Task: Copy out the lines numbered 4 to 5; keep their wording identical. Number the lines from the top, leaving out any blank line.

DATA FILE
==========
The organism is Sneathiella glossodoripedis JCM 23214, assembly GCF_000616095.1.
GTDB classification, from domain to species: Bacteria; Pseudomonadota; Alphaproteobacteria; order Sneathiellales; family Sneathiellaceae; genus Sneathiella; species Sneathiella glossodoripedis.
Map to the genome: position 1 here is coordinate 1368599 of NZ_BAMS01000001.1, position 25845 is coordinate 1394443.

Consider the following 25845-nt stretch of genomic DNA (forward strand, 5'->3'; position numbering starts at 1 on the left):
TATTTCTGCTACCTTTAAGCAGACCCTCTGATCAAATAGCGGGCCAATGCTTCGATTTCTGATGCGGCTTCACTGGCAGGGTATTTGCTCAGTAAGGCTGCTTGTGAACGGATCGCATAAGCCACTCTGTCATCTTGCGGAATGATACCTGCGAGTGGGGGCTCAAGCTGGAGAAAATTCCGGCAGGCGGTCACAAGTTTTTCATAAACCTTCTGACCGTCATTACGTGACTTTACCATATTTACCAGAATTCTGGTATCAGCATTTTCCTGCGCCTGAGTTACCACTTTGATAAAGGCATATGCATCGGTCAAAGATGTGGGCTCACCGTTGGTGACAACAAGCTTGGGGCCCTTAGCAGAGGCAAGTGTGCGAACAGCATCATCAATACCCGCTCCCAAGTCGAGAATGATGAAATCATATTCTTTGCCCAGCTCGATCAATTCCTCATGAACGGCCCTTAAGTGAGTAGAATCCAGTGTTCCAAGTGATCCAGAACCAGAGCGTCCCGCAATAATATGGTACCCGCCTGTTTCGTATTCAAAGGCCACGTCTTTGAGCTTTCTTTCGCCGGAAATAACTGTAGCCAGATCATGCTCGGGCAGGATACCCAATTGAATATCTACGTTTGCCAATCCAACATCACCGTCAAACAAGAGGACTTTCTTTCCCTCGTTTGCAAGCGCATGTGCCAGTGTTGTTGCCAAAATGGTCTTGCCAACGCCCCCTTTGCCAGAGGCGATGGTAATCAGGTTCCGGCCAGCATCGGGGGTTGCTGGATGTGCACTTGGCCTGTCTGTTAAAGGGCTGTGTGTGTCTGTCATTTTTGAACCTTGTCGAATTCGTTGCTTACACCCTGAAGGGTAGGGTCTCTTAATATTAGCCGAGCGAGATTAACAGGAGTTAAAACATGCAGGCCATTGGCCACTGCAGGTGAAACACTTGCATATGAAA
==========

Consider the following 25845-nt stretch of genomic DNA (forward strand, 5'->3'; position numbering starts at 1 on the left):
TATTTCTGCTACCTTTAAGCAGACCCTCTGATCAAATAGCGGGCCAATGCTTCGATTTCTGATGCGGCTTCACTGGCAGGGTATTTGCTCAGTAAGGCTGCTTGTGAACGGATCGCATAAGCCACTCTGTCATCTTGCGGAATGATACCTGCGAGTGGGGGCTCAAGCTGGAGAAAATTCCGGCAGGCGGTCACAAGTTTTTCATAAACCTTCTGACCGTCATTACGTGACTTTACCATATTTACCAGAATTCTGGTATCAGCATTTTCCTGCGCCTGAGTTACCACTTTGATAAAGGCATATGCATCGGTCAAAGATGTGGGCTCACCGTTGGTGACAACAAGCTTGGGGCCCTTAGCAGAGGCAAGTGTGCGAACAGCATCATCAATACCCGCTCCCAAGTCGAGAATGATGAAATCATATTCTTTGCCCAGCTCGATCAATTCCTCATGAACGGCCCTTAAGTGAGTAGAATCCAGTGTTCCAAGTGATCCAGAACCAGAGCGTCCCGCAATAATATGGTACCCGCCTGTTTCGTATTCAAAGGCCACGTCTTTGAGCTTTCTTTCGCCGGAAATAACTGTAGCCAGATCATGCTCGGGCAGGATACCCAATTGAATATCTACGTTTGCCAATCCAACATCACCGTCAAACAAGAGGACTTTCTTTCCCTCGTTTGCAAGCGCATGTGCCAGTGTTGTTGCCAAAATGGTCTTGCCAACGCCCCCTTTGCCAGAGGCGATGGTAATCAGGTTCCGGCCAGCATCGGGGGTTGCTGGATGTGCACTTGGCCTGTCTGTTAAAGGGCTGTGTGTGTCTGTCATTTTTGAACCTTGTCGAATTCGTTGCTTACACCCTGAAGGGTAGGGTCTCTTAATATTAGCCGAGCGAGATTAACAGGAGTTAAAACATGCAGGCCATTGGCCACTGCAGGTGAAACACTTGCATATGAAA